Originally published at: Council election: Interview with Aleksandra Fedorova – Fedora Community Blog
This is a part of the Elections Interviews series. Voting is open to all Fedora contributors. The voting period starts on Friday, 16 December and closes promptly at 23:59:59 UTC on Thursday, 22 December.
Interview with Aleksandra Fedorova
- Fedora Account: bookwar
- Matrix: Fedora Council, Fedora Devel, Fedora CI
- Fedora User Wiki Page
What is something you’d like to see improved in Fedora and how should the Council work toward improving it?
In recent years Fedora achieved great results in becoming a user-friendly, easy to use, polished and reliable Linux distribution. I would like us to continue this work, but also to push towards more people becoming not just consumers of the Fedora distribution, but members of the Fedora community and contributors to the Fedora Project.
For that I think we need to continue updating and modernizing our communication channels and reduce barriers for people willing to contribute changes. We should create paths for occasional contributors to get deeper into the Project’s internals, so that they can eventually take over larger tasks and initiatives.
Fedora Council can not do this work on its own, but it should support initiatives and provide tools and frameworks for others to do it.
What do you see as Fedora’s place in the universe?
I think Fedora Project should be the environment, where we build a flexible but integrated platform which represents the latest state of the Free and Open Source Linux development.
Let me elaborate.
First of all Fedora Project is not defined by the code we write or the artifacts we build, it is defined by the community, processes and policies which lead us to those outcomes. Thus it is an environment, where we as Fedora community achieve our goals.
Now the platform, which we are trying to build, should be flexible enough so that it allows people to be creative and not artificially restricted to specific technologies or use cases. While Fedora Workstation edition may be the project’s most popular deliverable, it is not the only one. We should aim to make it easy for people to build their own variants, flavors and editions.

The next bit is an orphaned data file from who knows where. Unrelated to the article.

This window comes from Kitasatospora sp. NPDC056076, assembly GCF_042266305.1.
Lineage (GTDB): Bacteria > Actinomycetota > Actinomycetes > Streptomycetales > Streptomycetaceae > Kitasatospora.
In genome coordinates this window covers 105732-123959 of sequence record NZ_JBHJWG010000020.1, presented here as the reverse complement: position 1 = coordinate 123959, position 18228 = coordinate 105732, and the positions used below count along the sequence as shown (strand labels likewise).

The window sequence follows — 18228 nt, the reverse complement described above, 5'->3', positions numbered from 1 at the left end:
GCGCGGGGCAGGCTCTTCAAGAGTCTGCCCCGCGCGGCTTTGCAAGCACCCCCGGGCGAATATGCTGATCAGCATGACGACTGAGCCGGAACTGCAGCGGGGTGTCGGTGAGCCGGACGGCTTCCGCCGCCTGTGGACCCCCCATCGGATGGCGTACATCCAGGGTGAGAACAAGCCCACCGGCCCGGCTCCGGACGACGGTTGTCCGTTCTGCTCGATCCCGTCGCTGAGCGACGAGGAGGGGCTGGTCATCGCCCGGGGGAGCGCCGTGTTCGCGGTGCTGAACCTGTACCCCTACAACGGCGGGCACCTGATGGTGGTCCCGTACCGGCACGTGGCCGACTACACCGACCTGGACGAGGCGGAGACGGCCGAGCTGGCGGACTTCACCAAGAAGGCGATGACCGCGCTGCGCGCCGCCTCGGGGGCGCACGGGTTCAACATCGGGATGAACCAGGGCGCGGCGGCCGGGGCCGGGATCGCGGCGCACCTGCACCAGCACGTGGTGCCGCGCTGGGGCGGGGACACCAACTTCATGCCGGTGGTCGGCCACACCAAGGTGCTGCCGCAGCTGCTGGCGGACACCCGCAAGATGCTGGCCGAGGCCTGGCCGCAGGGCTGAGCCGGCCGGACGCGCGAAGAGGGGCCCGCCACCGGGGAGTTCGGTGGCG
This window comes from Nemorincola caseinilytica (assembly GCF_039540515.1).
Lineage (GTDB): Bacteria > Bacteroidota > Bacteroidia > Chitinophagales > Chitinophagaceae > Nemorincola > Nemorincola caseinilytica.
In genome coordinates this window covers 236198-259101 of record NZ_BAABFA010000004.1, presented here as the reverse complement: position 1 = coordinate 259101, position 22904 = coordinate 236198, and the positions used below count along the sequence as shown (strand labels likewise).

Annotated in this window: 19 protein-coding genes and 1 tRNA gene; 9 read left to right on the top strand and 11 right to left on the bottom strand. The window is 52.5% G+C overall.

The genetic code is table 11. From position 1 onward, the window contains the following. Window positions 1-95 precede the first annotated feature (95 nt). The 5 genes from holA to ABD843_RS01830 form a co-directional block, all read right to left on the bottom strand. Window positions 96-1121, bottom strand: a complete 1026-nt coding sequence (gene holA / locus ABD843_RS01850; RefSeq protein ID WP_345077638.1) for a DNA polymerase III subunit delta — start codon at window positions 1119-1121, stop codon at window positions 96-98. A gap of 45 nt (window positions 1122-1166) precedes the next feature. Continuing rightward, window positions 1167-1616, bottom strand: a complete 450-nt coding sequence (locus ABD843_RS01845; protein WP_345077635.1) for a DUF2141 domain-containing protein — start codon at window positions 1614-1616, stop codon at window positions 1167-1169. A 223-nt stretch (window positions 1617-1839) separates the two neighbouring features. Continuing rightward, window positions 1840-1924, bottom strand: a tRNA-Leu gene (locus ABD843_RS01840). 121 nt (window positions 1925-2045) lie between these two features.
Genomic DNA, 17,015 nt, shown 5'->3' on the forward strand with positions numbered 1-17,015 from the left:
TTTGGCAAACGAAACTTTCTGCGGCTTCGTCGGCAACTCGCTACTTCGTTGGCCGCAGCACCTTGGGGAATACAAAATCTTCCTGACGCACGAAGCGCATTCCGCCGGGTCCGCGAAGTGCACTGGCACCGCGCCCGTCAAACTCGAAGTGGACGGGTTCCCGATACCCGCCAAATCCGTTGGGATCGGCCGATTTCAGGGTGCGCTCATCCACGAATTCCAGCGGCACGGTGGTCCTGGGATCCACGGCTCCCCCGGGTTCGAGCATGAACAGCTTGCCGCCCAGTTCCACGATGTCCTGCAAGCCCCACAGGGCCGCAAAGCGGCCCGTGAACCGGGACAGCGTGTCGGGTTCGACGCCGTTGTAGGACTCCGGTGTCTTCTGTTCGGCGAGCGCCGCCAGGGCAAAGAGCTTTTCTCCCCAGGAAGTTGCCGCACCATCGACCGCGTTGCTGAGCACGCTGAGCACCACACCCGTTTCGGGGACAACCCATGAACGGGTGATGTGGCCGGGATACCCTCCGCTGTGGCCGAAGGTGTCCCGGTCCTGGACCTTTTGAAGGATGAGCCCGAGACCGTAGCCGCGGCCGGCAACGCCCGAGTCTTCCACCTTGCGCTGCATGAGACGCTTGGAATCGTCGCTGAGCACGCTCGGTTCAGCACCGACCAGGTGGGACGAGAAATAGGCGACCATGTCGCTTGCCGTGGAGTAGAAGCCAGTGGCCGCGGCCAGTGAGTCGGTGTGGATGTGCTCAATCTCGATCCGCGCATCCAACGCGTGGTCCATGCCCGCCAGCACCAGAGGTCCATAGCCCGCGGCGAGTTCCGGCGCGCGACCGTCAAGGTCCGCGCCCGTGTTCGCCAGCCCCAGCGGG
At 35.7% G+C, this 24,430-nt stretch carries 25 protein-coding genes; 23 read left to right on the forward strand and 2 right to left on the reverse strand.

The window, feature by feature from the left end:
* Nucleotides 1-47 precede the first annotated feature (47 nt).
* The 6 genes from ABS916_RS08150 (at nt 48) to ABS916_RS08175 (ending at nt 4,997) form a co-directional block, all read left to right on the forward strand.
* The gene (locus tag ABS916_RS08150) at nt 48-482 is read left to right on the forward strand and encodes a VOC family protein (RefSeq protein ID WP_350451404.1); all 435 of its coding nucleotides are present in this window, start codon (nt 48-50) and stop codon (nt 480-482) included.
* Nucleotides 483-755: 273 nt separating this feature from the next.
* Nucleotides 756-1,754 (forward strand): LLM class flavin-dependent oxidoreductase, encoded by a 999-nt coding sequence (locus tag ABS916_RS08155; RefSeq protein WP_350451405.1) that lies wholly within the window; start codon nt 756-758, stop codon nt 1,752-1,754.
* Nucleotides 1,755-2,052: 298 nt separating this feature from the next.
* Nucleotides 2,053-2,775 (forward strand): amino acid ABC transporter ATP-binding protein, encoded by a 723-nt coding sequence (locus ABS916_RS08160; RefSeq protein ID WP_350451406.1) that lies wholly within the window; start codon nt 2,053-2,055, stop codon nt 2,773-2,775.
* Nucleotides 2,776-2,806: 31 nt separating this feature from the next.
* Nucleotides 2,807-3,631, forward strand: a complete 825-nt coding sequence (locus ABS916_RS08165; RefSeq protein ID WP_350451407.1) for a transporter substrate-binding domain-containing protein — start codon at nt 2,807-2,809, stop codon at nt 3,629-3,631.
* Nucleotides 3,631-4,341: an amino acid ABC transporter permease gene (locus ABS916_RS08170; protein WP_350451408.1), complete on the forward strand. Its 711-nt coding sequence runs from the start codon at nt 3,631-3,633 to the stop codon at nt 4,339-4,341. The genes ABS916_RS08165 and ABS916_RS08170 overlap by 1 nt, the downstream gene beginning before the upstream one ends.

The flexibility of the platform though should be balanced by the constraints, which make Fedora unique. One of such constraint is a commitment to provide only Free and Open Source software. The other is to provide the software which is configured as close to the upstream as possible.
The additional constraint which I have added is that the platform needs to be integrated.
I think that the value which Fedora as a platform brings to the software development world is the commitment to do that extra effort to make different pieces of upstream code work together. The effort to deduplicate and to unbundle, to create compatibility and to find compromises.
It is an incredibly complex, conflict-generating and often underappreciated work. But it is that step from “make software run” to “make software run according to the shared standard and properly integrated” which for me makes all the difference.
How can we best measure Fedora’s success?
Increasing number of contributors, some measurable goals on cooperation with upstreams (for example how close do we stay to latest versions, how far do we diverge..)
The Council’s primary role is to identify the short-, medium-, and long-term goals of the Fedora community and enable the project to achieve those goals. Right now, we are working on a new plan for the next 3-5 years. How will you help?
There are a couple of ideas which I would like to bring to the Fedora Council’s table. And I hope that my experience with downstream development (ELN, CentOS Stream and RHEL CI) will be useful in designing a sustainable model for the Fedora development infrastructure.
I also plan to continue working on the Fedora Annual Contributor Survey, which we will run in June.